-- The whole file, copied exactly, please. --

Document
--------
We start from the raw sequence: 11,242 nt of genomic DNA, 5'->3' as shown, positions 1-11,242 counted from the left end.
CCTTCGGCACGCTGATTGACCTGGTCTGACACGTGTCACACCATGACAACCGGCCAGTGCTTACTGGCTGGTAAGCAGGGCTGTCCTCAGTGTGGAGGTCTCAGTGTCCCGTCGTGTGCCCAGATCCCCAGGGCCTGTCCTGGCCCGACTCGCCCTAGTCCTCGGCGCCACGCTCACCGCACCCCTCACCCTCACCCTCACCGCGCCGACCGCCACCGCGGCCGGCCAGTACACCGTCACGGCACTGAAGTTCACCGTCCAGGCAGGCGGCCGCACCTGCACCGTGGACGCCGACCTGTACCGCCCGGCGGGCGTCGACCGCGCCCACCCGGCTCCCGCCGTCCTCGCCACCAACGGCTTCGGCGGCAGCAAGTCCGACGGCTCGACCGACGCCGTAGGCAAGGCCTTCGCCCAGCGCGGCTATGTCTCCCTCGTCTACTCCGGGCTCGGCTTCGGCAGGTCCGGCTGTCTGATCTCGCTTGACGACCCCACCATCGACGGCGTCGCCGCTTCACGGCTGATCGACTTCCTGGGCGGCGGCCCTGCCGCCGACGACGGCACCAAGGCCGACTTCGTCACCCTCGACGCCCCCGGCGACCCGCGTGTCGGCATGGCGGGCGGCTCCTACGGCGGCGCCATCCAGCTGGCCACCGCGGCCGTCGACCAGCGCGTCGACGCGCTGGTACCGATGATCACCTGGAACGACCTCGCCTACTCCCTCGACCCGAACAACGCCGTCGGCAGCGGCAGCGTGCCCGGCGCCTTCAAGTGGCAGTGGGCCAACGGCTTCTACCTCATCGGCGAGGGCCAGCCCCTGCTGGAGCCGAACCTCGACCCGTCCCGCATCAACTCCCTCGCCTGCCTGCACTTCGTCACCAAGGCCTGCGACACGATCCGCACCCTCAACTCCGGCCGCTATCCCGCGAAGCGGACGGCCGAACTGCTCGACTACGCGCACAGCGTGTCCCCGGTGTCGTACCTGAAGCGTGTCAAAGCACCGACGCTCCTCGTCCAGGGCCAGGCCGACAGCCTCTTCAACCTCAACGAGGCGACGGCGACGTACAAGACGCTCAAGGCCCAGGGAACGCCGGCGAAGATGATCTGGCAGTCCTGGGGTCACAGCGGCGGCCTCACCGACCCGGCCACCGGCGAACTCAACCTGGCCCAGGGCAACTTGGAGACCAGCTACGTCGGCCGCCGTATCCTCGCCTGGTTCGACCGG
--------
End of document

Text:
We start from the raw sequence: 11,242 nt of genomic DNA, 5'->3' as shown, positions 1-11,242 counted from the left end.
CCTTCGGCACGCTGATTGACCTGGTCTGACACGTGTCACACCATGACAACCGGCCAGTGCTTACTGGCTGGTAAGCAGGGCTGTCCTCAGTGTGGAGGTCTCAGTGTCCCGTCGTGTGCCCAGATCCCCAGGGCCTGTCCTGGCCCGACTCGCCCTAGTCCTCGGCGCCACGCTCACCGCACCCCTCACCCTCACCCTCACCGCGCCGACCGCCACCGCGGCCGGCCAGTACACCGTCACGGCACTGAAGTTCACCGTCCAGGCAGGCGGCCGCACCTGCACCGTGGACGCCGACCTGTACCGCCCGGCGGGCGTCGACCGCGCCCACCCGGCTCCCGCCGTCCTCGCCACCAACGGCTTCGGCGGCAGCAAGTCCGACGGCTCGACCGACGCCGTAGGCAAGGCCTTCGCCCAGCGCGGCTATGTCTCCCTCGTCTACTCCGGGCTCGGCTTCGGCAGGTCCGGCTGTCTGATCTCGCTTGACGACCCCACCATCGACGGCGTCGCCGCTTCACGGCTGATCGACTTCCTGGGCGGCGGCCCTGCCGCCGACGACGGCACCAAGGCCGACTTCGTCACCCTCGACGCCCCCGGCGACCCGCGTGTCGGCATGGCGGGCGGCTCCTACGGCGGCGCCATCCAGCTGGCCACCGCGGCCGTCGACCAGCGCGTCGACGCGCTGGTACCGATGATCACCTGGAACGACCTCGCCTACTCCCTCGACCCGAACAACGCCGTCGGCAGCGGCAGCGTGCCCGGCGCCTTCAAGTGGCAGTGGGCCAACGGCTTCTACCTCATCGGCGAGGGCCAGCCCCTGCTGGAGCCGAACCTCGACCCGTCCCGCATCAACTCCCTCGCCTGCCTGCACTTCGTCACCAAGGCCTGCGACACGATCCGCACCCTCAACTCCGGCCGCTATCCCGCGAAGCGGACGGCCGAACTGCTCGACTACGCGCACAGCGTGTCCCCGGTGTCGTACCTGAAGCGTGTCAAAGCACCGACGCTCCTCGTCCAGGGCCAGGCCGACAGCCTCTTCAACCTCAACGAGGCGACGGCGACGTACAAGACGCTCAAGGCCCAGGGAACGCCGGCGAAGATGATCTGGCAGTCCTGGGGTCACAGCGGCGGCCTCACCGACCCGGCCACCGGCGAACTCAACCTGGCCCAGGGCAACTTGGAGACCAGCTACGTCGGCCGCCGTATCCTCGCCTGGTTCGACCGG